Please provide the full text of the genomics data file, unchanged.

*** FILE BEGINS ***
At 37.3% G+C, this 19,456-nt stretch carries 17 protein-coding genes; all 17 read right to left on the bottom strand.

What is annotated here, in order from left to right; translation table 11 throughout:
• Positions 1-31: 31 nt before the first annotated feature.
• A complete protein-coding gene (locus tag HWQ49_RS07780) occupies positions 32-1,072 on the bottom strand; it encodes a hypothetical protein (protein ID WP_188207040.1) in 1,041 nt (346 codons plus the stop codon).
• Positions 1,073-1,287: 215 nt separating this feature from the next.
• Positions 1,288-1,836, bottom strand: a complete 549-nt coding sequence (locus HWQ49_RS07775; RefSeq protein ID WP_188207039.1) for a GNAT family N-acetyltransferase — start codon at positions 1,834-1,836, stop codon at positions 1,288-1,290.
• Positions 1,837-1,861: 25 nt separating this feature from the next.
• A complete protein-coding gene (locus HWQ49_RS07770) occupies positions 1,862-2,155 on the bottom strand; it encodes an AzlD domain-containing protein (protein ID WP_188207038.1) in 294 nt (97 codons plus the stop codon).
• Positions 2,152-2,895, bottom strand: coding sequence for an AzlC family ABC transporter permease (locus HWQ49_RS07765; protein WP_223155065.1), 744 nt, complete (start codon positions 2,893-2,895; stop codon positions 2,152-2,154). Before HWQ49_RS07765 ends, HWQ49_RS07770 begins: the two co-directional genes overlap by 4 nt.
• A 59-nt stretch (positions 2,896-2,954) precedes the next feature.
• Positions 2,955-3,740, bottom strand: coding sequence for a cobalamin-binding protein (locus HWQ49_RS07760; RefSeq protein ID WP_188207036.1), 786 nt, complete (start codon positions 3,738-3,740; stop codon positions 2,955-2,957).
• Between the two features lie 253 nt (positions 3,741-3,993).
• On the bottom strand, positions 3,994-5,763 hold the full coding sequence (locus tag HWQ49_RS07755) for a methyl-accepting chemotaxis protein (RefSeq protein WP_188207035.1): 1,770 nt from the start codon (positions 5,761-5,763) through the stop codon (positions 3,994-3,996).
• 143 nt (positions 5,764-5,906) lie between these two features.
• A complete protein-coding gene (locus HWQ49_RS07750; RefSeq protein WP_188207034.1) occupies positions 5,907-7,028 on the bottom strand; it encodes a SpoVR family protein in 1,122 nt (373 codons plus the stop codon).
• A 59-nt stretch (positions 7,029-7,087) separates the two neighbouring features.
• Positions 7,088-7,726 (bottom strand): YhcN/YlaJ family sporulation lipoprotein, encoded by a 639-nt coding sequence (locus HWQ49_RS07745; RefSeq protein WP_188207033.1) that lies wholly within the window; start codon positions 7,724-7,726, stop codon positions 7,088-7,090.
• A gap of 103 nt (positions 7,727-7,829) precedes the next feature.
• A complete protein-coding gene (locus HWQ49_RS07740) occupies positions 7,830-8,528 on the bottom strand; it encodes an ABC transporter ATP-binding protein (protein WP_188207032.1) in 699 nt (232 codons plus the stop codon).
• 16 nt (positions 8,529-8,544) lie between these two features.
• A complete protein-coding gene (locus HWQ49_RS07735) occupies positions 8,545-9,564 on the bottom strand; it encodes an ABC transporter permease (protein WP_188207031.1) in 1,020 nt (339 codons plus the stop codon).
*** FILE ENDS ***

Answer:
At 37.3% G+C, this 19,456-nt stretch carries 17 protein-coding genes; all 17 read right to left on the bottom strand.

What is annotated here, in order from left to right; translation table 11 throughout:
• Positions 1-31: 31 nt before the first annotated feature.
• A complete protein-coding gene (locus tag HWQ49_RS07780) occupies positions 32-1,072 on the bottom strand; it encodes a hypothetical protein (protein ID WP_188207040.1) in 1,041 nt (346 codons plus the stop codon).
• Positions 1,073-1,287: 215 nt separating this feature from the next.
• Positions 1,288-1,836, bottom strand: a complete 549-nt coding sequence (locus HWQ49_RS07775; RefSeq protein ID WP_188207039.1) for a GNAT family N-acetyltransferase — start codon at positions 1,834-1,836, stop codon at positions 1,288-1,290.
• Positions 1,837-1,861: 25 nt separating this feature from the next.
• A complete protein-coding gene (locus HWQ49_RS07770) occupies positions 1,862-2,155 on the bottom strand; it encodes an AzlD domain-containing protein (protein ID WP_188207038.1) in 294 nt (97 codons plus the stop codon).
• Positions 2,152-2,895, bottom strand: coding sequence for an AzlC family ABC transporter permease (locus HWQ49_RS07765; protein WP_223155065.1), 744 nt, complete (start codon positions 2,893-2,895; stop codon positions 2,152-2,154). Before HWQ49_RS07765 ends, HWQ49_RS07770 begins: the two co-directional genes overlap by 4 nt.
• A 59-nt stretch (positions 2,896-2,954) precedes the next feature.
• Positions 2,955-3,740, bottom strand: coding sequence for a cobalamin-binding protein (locus HWQ49_RS07760; RefSeq protein ID WP_188207036.1), 786 nt, complete (start codon positions 3,738-3,740; stop codon positions 2,955-2,957).
• Between the two features lie 253 nt (positions 3,741-3,993).
• On the bottom strand, positions 3,994-5,763 hold the full coding sequence (locus tag HWQ49_RS07755) for a methyl-accepting chemotaxis protein (RefSeq protein WP_188207035.1): 1,770 nt from the start codon (positions 5,761-5,763) through the stop codon (positions 3,994-3,996).
• 143 nt (positions 5,764-5,906) lie between these two features.
• A complete protein-coding gene (locus HWQ49_RS07750; RefSeq protein WP_188207034.1) occupies positions 5,907-7,028 on the bottom strand; it encodes a SpoVR family protein in 1,122 nt (373 codons plus the stop codon).
• A 59-nt stretch (positions 7,029-7,087) separates the two neighbouring features.
• Positions 7,088-7,726 (bottom strand): YhcN/YlaJ family sporulation lipoprotein, encoded by a 639-nt coding sequence (locus HWQ49_RS07745; RefSeq protein WP_188207033.1) that lies wholly within the window; start codon positions 7,724-7,726, stop codon positions 7,088-7,090.
• A gap of 103 nt (positions 7,727-7,829) precedes the next feature.
• A complete protein-coding gene (locus HWQ49_RS07740) occupies positions 7,830-8,528 on the bottom strand; it encodes an ABC transporter ATP-binding protein (protein WP_188207032.1) in 699 nt (232 codons plus the stop codon).
• 16 nt (positions 8,529-8,544) lie between these two features.
• A complete protein-coding gene (locus HWQ49_RS07735) occupies positions 8,545-9,564 on the bottom strand; it encodes an ABC transporter permease (protein WP_188207031.1) in 1,020 nt (339 codons plus the stop codon).